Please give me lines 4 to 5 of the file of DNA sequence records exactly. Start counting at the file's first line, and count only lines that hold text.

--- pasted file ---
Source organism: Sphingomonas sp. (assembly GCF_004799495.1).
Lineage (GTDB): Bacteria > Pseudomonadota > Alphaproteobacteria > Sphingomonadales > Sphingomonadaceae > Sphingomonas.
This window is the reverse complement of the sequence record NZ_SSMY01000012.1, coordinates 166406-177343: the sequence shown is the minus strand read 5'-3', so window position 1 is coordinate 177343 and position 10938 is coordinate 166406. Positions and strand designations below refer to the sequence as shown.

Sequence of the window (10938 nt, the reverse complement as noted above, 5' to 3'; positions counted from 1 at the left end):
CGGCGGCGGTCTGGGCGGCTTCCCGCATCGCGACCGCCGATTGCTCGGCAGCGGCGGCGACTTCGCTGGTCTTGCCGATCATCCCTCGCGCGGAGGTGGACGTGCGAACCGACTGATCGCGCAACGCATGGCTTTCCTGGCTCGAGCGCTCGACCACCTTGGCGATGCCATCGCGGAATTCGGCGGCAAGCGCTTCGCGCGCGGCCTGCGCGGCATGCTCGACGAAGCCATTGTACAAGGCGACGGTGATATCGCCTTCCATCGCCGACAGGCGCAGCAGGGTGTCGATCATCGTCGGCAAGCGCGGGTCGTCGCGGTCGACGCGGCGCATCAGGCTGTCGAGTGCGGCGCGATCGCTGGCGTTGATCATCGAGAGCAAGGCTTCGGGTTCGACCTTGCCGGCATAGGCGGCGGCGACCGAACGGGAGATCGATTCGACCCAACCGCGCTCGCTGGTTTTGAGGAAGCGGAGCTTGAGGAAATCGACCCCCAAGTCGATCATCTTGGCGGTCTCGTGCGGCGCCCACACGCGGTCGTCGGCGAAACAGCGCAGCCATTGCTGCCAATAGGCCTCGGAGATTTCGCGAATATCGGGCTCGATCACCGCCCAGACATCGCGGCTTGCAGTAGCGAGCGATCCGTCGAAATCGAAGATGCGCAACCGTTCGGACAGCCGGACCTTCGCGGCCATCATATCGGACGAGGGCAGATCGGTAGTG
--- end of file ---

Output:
Sequence of the window (10938 nt, the reverse complement as noted above, 5' to 3'; positions counted from 1 at the left end):
CGGCGGCGGTCTGGGCGGCTTCCCGCATCGCGACCGCCGATTGCTCGGCAGCGGCGGCGACTTCGCTGGTCTTGCCGATCATCCCTCGCGCGGAGGTGGACGTGCGAACCGACTGATCGCGCAACGCATGGCTTTCCTGGCTCGAGCGCTCGACCACCTTGGCGATGCCATCGCGGAATTCGGCGGCAAGCGCTTCGCGCGCGGCCTGCGCGGCATGCTCGACGAAGCCATTGTACAAGGCGACGGTGATATCGCCTTCCATCGCCGACAGGCGCAGCAGGGTGTCGATCATCGTCGGCAAGCGCGGGTCGTCGCGGTCGACGCGGCGCATCAGGCTGTCGAGTGCGGCGCGATCGCTGGCGTTGATCATCGAGAGCAAGGCTTCGGGTTCGACCTTGCCGGCATAGGCGGCGGCGACCGAACGGGAGATCGATTCGACCCAACCGCGCTCGCTGGTTTTGAGGAAGCGGAGCTTGAGGAAATCGACCCCCAAGTCGATCATCTTGGCGGTCTCGTGCGGCGCCCACACGCGGTCGTCGGCGAAACAGCGCAGCCATTGCTGCCAATAGGCCTCGGAGATTTCGCGAATATCGGGCTCGATCACCGCCCAGACATCGCGGCTTGCAGTAGCGAGCGATCCGTCGAAATCGAAGATGCGCAACCGTTCGGACAGCCGGACCTTCGCGGCCATCATATCGGACGAGGGCAGATCGGTAGTG